are quiet at the Dailey Brothers circus lot, today, but for two
hours late Tuesday, bedlam would have been tame by comparison.
Eighteen bulls out of the circus herd of 21 elephants went on a
rampage and stampeded out the winter quarters of the circus to roar
across the southeast end of Gonzales for more than two hours before
all were rounded up and corralled in their barn to quiet down.
the consent of owner Ben C. Davenport, the herd had been moved to
a ravine at the far end of the old fair grounds to a heavily wooded
section not far from the Guadalupe River.
The animals had been arranged to pass in a group before the camera,
but they were sluggish and refused to be speeded. Davenport dispatched
two cowboys, mounted on horses, to the rear of the herd and allowed
them to shoot several rounds from .44 caliber pistols.
combination of prancing horses and barking pistols frightened the
herd and they started off without warning, trumpeting loudly and
storming for distance in all directions.
herd, all but one - Little Butch - was safe before sunset. It was
not until many hours later that Little Butch was located in the
woods, six miles out, and brought home in Davenport's Cadillac.
men were slightly hurt in the stampede, Rex Williams, 26, former
Marine, a head elephant man with the circus, was bumped by a bull
and sent flying probably 20 feet. He was cut and bruised.
Freivogal, 30, utility man, who was in front of the herd, made a
leap for safety and stumbled as the elephants advanced. He fell
between two logs that had been rolled into place for props, and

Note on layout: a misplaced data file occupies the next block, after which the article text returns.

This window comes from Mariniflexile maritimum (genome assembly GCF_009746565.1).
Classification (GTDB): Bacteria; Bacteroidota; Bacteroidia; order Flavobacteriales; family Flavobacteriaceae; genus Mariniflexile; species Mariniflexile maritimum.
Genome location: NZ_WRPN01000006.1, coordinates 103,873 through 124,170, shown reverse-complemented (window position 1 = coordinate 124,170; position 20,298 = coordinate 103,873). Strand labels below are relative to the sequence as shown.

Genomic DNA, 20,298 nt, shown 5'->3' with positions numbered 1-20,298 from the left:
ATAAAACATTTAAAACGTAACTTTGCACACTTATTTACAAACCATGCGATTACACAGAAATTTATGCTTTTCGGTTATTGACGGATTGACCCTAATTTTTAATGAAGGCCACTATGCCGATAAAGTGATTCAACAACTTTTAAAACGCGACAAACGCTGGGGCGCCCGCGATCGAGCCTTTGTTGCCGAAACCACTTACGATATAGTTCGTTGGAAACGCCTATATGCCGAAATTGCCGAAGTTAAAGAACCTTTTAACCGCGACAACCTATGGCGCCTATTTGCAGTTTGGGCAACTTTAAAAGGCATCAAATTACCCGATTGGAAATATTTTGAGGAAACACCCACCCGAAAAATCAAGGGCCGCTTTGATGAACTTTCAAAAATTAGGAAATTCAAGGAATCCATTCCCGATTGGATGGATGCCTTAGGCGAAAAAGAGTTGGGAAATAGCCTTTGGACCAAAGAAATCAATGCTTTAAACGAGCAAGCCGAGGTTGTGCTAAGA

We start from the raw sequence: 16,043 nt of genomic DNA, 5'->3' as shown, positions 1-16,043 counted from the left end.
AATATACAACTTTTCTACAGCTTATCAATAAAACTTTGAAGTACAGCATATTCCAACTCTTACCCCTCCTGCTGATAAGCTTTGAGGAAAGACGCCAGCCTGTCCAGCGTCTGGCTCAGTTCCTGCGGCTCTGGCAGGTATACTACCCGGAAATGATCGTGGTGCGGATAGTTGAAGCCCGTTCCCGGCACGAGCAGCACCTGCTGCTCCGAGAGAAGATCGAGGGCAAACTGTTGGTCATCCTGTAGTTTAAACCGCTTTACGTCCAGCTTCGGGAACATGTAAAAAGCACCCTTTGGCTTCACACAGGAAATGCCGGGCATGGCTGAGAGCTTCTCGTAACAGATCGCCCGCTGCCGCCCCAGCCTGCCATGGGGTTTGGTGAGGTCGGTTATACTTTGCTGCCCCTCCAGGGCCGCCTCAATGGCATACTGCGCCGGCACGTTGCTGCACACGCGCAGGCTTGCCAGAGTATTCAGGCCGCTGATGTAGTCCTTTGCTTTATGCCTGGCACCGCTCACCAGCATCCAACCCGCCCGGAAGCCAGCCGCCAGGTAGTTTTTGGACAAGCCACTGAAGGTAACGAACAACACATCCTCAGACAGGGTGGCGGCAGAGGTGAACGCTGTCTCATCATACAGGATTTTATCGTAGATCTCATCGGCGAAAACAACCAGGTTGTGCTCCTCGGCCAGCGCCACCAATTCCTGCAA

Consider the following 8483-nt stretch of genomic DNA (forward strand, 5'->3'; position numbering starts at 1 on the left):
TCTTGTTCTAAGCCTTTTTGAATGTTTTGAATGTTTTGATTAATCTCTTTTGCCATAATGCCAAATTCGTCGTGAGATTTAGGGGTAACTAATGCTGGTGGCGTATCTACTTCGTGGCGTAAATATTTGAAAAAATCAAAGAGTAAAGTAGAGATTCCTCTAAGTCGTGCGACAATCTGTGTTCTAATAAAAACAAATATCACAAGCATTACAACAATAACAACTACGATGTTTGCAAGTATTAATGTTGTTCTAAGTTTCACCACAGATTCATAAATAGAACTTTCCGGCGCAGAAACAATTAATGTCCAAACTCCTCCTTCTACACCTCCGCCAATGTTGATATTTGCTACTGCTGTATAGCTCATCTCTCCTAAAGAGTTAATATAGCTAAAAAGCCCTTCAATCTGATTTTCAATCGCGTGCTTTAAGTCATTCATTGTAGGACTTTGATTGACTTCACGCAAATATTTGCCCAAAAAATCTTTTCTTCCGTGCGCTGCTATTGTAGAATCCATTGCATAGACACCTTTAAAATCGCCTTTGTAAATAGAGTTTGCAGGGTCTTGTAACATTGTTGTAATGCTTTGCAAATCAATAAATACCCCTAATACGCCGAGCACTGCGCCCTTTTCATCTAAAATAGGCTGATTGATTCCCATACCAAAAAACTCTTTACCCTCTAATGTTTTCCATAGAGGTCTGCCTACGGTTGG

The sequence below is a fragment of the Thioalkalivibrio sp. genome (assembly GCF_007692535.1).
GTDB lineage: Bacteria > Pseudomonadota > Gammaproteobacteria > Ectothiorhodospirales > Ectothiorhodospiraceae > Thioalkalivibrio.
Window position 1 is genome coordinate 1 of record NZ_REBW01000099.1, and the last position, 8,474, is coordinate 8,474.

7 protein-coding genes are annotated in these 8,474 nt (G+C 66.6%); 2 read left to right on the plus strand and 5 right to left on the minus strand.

this proved to be the lucky accident that saved his life.
herd stormed over and past him, kicking the logs as it went by,
but none tramped on Freivogal. He was bruised as the logs squeezed
against him, and scratched by the bark, but was otherwise unhurt.
two miles, the elephants scattered, singly, in pairs and in threes,
and it was more than two hours later - 4:30 p.m. - before the last
was rounded up by the frantically laboring circus hands.
roared through fences knocking them down indiscriminately, and one
bull tore off the porch of a small house. Letter boxes in the rural
route areas also went down, among them the box of Louis H. School
at State Park and one of his neighbors.
Across the Gonzales-Shiner Highway, the herd flew, some of them
being captured later against the brick walls of the Gonzales Cotton
pair suddenly smashed out of the brush land into the Shiner Road
just as a tourist car, bearing Indiana plates and containing a middle-aged
couple, drove along.
The goggle-eyed man at the wheel nearly cracked up when he saw the
elephants charging in his direction. He drove into a ditch and the
elephants passed by. Later, when he was able to regain the highway,
the tourist sped into town screaming that the elephants were after
It was the first word in Gonzales that the elephants were on stampede.
But the tourist fled the city.
Published with author's permission.